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Big Picture
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The Bulletin
of the Center for Children's Books

The Big Picture, a regular Bulletin feature both on-line and off, is an in-depth look at selected new titles and trends. See the archive for selections from previous months.

The Snow Globe Family

by Jane OConnor; illustrated by S. D. Schindler

Much like the snowfalls of winter, the books of winter initially elicit eager anticipation of wintry pleasures, which quickly turns to disappointment and the need to shovel piles of excess out of the way; fortunately, there are those sparkling examples of both that make the world seem new again. Such a book is The Snow Globe Family.

While the official residents of the big house on the hill are a cheerful nineteenth-century family, the stars of this book are the second family in residence: the attractive period snow globe on the mantle houses "a very little family," comprising, like the big family, a set of parents, a boy and a girl, and a baby. The snow-globe family loves snow, and Papa often regales his brood with stories of massive snowstorms past; unfortunately, only the baby in the big family knows the little family is there, so their hopes for a "great big snowstorm" remain unfulfilled. Finally, though, the baby manages to get her hands on the snow globe, giving the little family the blizzard of their dreams in which to frolic, as the rest of the big family plays amid the snowfall outside of their house.

The concept is ingenious in several directions. Kids will understand the yearning for a good snowfall by both the big and the little families, and they'll relish the comic parallel between the two as they both wait for outside events to bring them the weather of their dreams. There's also the irresistible notion of animate toys, especially those living in a miniaturized version of our own world, a comparison here evoked with delicious particulars ("They are having dessert too, only their cups are so small, each one holds no more than half a drop of tea"; "They . . . tramp through the snow, leaving footprints smaller than the sprinkles on an ice cream cone"). The book doesn't rest on those laurels, however, but instead adds considerable flourish to those already inviting prospects. The mirroring between the two families plays up the miniaturization pleasures, with a faceoff between the little snow-globe baby and the big regular-person baby the impetus for the snow globe's shaking; the snow-globe family's robust enjoyment of their home's tempestuous qualities means that they're thrilled to hang from the chandelier as their house is tossed about (the image of proper little Papa getting tipped out of his bath will be a sure winner with young audiences).

Artist Schindler has already tackled wintry period art with great success (in Johnston's The Ghost of Nicholas Greebe, BCCB 10/96), and his precise, engraving-like lines are always well suited to early Americana. Though he doesn't lose sight of his season or time, he's here appropriately more cheery than spooky; the palette of his watercolor and gouache colors has its cool and wintry touches, with lavender shadows predominating in the gaslit interiors and twilight outdoor scenes, but there's a lively complement in the rich gold tones of furniture and wall color and the festive deep jewel tones of the little family's indoor and outdoor garb. It's particularly nice that the big family is no stiff and stuffy Victorian stereotype but rather a clan as possessed of joie de vivre and evident enjoyment as the snowglobers, albeit in their own more decorous way. The artist cunningly and quietly ties the families together with his end visions of the two sleeping households, with the big family viewed through the exterior windows as if they too were miniature folk viewed by oversized outsiders--which, in terms of the book and its viewers, they of course are.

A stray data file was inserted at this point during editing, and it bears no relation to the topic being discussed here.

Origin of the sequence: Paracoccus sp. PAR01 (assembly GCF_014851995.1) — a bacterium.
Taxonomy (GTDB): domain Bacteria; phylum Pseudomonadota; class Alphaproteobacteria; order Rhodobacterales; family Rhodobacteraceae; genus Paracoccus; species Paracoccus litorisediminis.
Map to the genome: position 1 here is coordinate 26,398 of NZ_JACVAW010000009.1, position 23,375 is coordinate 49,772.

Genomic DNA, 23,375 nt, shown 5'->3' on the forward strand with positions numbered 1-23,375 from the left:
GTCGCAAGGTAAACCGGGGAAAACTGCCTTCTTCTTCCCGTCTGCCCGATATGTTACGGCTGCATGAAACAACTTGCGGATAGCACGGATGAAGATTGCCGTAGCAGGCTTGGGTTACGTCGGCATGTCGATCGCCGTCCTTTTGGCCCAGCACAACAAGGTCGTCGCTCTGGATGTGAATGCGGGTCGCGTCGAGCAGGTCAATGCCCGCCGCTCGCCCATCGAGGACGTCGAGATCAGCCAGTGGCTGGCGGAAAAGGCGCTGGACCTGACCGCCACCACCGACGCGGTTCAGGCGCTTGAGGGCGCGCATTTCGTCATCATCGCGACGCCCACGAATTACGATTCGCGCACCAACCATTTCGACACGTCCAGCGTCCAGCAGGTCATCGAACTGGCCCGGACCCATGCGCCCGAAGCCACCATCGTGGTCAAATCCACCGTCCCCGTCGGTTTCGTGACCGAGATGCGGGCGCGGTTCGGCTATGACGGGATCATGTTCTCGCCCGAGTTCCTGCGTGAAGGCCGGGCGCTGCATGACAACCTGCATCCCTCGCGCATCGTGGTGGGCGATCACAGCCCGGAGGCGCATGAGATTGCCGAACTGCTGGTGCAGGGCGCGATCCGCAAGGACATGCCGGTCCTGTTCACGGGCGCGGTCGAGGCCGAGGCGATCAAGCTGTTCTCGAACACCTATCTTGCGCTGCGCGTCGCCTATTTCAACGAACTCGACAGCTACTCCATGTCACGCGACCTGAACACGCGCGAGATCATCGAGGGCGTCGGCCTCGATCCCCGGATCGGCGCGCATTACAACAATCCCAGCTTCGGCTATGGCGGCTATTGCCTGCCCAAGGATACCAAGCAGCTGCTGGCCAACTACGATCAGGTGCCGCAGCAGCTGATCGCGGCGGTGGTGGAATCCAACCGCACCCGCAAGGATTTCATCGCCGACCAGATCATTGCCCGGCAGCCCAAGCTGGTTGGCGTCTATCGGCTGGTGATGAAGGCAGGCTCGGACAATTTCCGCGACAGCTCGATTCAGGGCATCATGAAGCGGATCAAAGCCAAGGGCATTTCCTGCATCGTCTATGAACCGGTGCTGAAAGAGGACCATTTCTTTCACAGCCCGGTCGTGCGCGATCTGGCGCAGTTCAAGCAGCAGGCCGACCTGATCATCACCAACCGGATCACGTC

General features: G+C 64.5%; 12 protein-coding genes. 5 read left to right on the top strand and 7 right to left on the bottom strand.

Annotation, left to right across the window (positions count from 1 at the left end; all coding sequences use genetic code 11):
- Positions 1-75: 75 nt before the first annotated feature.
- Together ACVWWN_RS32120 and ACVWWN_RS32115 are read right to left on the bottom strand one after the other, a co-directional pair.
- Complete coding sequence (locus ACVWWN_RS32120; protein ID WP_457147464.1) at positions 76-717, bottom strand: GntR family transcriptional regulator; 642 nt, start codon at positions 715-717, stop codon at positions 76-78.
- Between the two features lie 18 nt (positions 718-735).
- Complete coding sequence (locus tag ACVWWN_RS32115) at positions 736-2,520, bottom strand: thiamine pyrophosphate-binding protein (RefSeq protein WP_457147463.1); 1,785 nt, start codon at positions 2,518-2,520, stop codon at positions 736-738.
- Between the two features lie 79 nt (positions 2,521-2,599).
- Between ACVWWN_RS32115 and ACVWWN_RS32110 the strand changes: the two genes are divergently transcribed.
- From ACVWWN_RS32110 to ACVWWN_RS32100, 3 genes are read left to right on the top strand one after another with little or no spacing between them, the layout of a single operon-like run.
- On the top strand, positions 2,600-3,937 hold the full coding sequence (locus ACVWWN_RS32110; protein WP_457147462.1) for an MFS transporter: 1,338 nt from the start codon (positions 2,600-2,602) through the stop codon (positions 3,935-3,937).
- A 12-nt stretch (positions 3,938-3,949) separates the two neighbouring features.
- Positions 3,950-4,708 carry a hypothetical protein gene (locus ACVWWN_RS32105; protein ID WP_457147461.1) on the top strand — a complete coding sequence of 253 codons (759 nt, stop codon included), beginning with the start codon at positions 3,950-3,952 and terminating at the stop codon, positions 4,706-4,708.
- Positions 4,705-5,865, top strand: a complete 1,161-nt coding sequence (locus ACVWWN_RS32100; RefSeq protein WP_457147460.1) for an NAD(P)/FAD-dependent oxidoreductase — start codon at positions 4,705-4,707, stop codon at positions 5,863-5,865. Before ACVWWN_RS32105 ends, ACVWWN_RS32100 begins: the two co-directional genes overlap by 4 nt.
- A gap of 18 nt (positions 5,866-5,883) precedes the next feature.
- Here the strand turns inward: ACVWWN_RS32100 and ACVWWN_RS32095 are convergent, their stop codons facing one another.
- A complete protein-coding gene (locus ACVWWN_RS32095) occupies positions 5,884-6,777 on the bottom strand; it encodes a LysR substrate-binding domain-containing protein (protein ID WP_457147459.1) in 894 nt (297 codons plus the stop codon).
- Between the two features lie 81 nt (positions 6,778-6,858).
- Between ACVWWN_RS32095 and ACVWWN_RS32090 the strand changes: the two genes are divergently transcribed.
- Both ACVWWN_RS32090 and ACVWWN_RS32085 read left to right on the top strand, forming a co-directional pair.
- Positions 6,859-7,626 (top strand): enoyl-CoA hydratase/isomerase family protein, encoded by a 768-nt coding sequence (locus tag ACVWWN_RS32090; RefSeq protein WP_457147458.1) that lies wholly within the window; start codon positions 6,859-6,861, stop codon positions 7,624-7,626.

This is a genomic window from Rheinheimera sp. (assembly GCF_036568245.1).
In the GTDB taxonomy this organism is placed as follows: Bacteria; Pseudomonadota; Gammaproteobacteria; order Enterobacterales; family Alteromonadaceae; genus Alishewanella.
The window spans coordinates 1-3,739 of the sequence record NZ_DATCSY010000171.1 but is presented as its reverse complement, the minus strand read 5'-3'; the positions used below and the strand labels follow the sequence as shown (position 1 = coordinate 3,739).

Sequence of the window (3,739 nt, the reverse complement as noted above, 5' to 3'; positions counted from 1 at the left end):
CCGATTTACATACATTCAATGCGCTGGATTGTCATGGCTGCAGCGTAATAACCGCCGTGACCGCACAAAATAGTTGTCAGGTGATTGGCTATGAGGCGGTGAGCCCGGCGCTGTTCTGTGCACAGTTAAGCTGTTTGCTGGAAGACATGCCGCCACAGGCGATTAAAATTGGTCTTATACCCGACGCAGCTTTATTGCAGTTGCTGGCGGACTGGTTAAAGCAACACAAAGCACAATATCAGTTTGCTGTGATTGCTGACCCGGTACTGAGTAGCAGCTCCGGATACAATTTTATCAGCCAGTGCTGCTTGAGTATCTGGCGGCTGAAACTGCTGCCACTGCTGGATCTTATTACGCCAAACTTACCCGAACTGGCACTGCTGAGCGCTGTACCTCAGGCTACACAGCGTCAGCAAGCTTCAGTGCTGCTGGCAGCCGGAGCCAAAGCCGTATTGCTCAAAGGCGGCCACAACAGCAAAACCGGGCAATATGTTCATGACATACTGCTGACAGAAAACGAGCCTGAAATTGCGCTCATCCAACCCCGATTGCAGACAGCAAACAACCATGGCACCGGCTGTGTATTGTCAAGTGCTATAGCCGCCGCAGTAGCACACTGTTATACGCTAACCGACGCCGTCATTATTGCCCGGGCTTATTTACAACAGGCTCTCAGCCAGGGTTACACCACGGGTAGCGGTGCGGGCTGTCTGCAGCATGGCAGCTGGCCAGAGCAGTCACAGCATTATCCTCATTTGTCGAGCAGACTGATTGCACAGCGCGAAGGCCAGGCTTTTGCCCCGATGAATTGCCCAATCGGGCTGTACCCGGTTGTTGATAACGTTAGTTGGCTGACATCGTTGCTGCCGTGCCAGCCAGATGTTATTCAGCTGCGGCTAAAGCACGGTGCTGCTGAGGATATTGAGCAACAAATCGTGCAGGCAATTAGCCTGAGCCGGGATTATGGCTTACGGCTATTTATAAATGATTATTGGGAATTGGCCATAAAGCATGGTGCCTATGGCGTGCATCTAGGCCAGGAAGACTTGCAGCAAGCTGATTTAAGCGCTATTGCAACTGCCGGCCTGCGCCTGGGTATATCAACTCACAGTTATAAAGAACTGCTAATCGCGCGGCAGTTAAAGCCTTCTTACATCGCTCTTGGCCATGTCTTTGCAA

The book teasingly closes on a winking suggestion of impending action: the text suggests that the next big snowstorm "might come very soon" as illustrations show the family cat perched on the mantle and fixing on a mouse just the other side of the snow globe. In the meantime, however, all is peace as everybody settles down for the night after their snowy exertions. The bedtime conclusion for both families points this for use as an imaginative bedtime story, perfect for a snowy night where a youngster can look out the window at the frosty world just waiting for exploration the next day, but don't limit its use--this snowy gem sparkles in any setting.

Deborah Stevenson, Editor


Big Picture Image

Cover image by S. D. Schindler from The Snow Globe Family 2006. Used by permission of G. P. Putnams Sons.

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This page was last updated on December 1, 2006.